29
Apr
2019

Private health cover is in a death spiral

by Stephen Duckett


Published by the Australian Financial Review, Monday 29 April

The future of the private health insurance industry looks bleak. Premiums are rising and people are dropping their cover, especially the young and the healthy.

Those who are left are more likely to need health care, which drives insurance costs up further. About 100,000 fewer Australians have private hospital cover today than a year ago.

Private health insurance in Australia faces a reckoning. Labor has promised that if it wins the May 18 federal election it will order a comprehensive Productivity Commission review of the private health sector. The Coalition should match that promise.

Rising costs per person have placed private health insurers under increasing pressure. Premiums have risen faster than inflation, and more people are downgrading their cover by opting for products with deductions and exclusions.

The age divide is ominous. The number of people covered by private health insurance has declined in every age group up to age 60. This drop is biggest among 20-39-year-olds.

Meanwhile, the number of people with private health insurance is rising for every age group over 60, particularly among 70-79-year-olds. There are almost 100,000 fewer 20-39-year-olds and 360,000 more people over 60 insured now than five years ago.

A vicious cycle

Australia’s “community rating” rules require insurers to charge all people the same premium regardless of age. It’s a vicious cycle. The young and healthy (low users of health services) cross-subsidise the old and sick (high users of health services), which makes health insurance more attractive to the elderly and less attractive to the young.

As the cross-subsidy from young to old increases, private health insurance becomes increasingly poor value for younger Australians. Their rational response is to downgrade their cover or opt out completely.

This worsens the insurers’ risk profile, because a greater proportion of high-cost users remain in the pool, placing further pressure on premiums.

The incentives to encourage young people to take out private health insurance are losing their effect.

Lifetime Health Cover, introduced by the Howard government in 2000, modified the community rating rules by allowing funds to charge higher premiums for people joining after age 30 (the penalty disappears after 10 years of continuous private health insurance cover). This boosted membership in the short term, but now the declining trend has resumed.

Funds are finding it increasingly difficult to entice today’s financially savvy Millennials and Generation Zers to buy their product.

Self-insurance is becoming a more attractive option for young people who seem less concerned about future costs.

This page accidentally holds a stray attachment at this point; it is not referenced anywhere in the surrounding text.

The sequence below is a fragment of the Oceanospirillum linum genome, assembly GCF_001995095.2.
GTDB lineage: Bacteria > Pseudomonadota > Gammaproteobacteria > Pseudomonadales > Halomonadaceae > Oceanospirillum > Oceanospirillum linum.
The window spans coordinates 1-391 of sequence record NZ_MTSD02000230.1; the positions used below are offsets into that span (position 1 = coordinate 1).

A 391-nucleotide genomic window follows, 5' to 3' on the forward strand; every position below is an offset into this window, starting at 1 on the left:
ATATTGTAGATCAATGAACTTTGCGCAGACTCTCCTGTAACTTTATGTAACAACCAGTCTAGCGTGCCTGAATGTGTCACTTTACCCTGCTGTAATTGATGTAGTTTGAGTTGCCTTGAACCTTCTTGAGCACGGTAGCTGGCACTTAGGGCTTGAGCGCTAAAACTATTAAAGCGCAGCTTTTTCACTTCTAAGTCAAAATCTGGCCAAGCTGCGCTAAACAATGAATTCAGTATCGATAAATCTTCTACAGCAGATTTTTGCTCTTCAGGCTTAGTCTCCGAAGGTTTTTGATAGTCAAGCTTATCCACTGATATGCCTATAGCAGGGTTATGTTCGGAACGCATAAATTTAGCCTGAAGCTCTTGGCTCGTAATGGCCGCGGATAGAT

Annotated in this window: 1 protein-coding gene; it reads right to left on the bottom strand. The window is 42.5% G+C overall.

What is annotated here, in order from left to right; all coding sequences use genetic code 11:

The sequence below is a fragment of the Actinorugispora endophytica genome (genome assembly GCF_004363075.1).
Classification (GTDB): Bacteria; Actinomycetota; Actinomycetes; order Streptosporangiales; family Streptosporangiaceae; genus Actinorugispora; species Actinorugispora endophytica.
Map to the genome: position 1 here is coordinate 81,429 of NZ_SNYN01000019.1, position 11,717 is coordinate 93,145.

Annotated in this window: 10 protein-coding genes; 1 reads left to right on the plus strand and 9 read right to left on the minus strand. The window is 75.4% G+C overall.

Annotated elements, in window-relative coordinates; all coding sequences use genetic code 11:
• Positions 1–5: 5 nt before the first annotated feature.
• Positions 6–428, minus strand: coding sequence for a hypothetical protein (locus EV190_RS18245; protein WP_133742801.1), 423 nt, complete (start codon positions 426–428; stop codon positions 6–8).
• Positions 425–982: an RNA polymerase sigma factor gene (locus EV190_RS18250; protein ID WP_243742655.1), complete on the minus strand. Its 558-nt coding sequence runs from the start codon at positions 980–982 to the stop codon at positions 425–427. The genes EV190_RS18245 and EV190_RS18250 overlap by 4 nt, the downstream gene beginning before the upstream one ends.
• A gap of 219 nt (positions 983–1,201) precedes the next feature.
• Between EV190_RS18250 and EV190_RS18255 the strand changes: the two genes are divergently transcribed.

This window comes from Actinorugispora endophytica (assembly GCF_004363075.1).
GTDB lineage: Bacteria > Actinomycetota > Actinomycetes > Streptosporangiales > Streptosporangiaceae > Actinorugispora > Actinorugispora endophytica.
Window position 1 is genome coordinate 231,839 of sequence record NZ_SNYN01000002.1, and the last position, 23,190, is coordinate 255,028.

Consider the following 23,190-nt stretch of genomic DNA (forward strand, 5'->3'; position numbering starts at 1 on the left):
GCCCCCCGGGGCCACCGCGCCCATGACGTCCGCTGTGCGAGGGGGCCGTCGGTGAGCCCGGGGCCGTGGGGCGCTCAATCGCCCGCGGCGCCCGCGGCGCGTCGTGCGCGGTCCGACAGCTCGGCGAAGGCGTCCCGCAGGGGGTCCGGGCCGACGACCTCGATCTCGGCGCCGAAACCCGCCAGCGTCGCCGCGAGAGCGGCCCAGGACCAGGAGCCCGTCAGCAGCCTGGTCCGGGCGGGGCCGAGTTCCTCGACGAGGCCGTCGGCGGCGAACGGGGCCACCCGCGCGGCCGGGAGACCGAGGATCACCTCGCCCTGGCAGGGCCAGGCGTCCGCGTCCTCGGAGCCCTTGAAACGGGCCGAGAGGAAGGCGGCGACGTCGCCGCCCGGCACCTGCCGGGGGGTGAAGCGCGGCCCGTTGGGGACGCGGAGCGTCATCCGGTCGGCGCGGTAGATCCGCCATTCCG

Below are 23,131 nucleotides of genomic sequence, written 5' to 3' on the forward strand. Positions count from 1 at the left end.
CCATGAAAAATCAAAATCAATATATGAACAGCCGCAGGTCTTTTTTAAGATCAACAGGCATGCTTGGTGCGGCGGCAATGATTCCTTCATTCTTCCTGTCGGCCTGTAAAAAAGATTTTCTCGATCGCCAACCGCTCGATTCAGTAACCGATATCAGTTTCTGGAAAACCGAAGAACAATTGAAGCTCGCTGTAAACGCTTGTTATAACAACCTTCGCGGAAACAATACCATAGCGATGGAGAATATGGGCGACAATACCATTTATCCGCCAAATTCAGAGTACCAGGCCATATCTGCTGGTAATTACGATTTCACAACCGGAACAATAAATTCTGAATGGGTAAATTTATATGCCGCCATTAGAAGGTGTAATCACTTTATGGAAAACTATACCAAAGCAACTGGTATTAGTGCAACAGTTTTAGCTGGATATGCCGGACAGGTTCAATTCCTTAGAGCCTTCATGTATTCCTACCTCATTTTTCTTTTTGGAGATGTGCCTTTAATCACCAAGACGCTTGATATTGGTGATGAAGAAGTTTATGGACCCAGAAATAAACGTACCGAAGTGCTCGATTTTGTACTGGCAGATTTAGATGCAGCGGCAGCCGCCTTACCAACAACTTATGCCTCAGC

The fine print debacle

From April 1 this year, insurers have been able to offer 18-29-year-olds a discount on hospital insurance premiums of up to 2 per cent a year, up to a maximum of 10 per cent, phased out by age 41.

But it is unlikely to prove a big enough discount to encourage significant numbers of young people to take out health insurance, especially given that many do not have stable employment.

In response to rising premiums, consumers of all ages are downgrading their level of cover. In 1997 about two-thirds of all private health insurance policies were top cover, with no deductions, excesses or exclusions.

The “top cover proportion” is now around one in eight. This has meant a massive transfer in who bears the risk of the costs of hospital admissions – from the private health insurers to the insured person.

Too often the product definitions have been opaque, or hidden in the small print, so that what a patient thinks the excess will be, and what the actual excess is, are quite different things.

Surgeons, for example, are now often imposing booking fees and other charges not known to the private insurer, nor covered by them.

The government’s response to the fine print debacle, and the resultant increased public cynicism about private health insurance, has been to standardise product definitions into four broad categories: gold, silver, bronze and basic.

Insurers have only themselves to blame

But the goal of making things simpler for customers has been undermined by the creation of “plus” categories (eg, “Basic plus”) which provide more than the category minimum.

These plus products differ from insurer to insurer, recreating the very product proliferation that the standardisation policy was meant to eliminate.

The shift in risk has not been accompanied by any public education campaign to improve health literacy and help consumers make informed health insurance choices. So consumer dissatisfaction has increased yet again.

The private health insurance industry faces a vicious cycle and the time is now right to step back and address industry fundamentals.

A Productivity Commission review – or some other form of industry deep dive – is now essential. A do nothing, say nothing policy is clearly not the answer.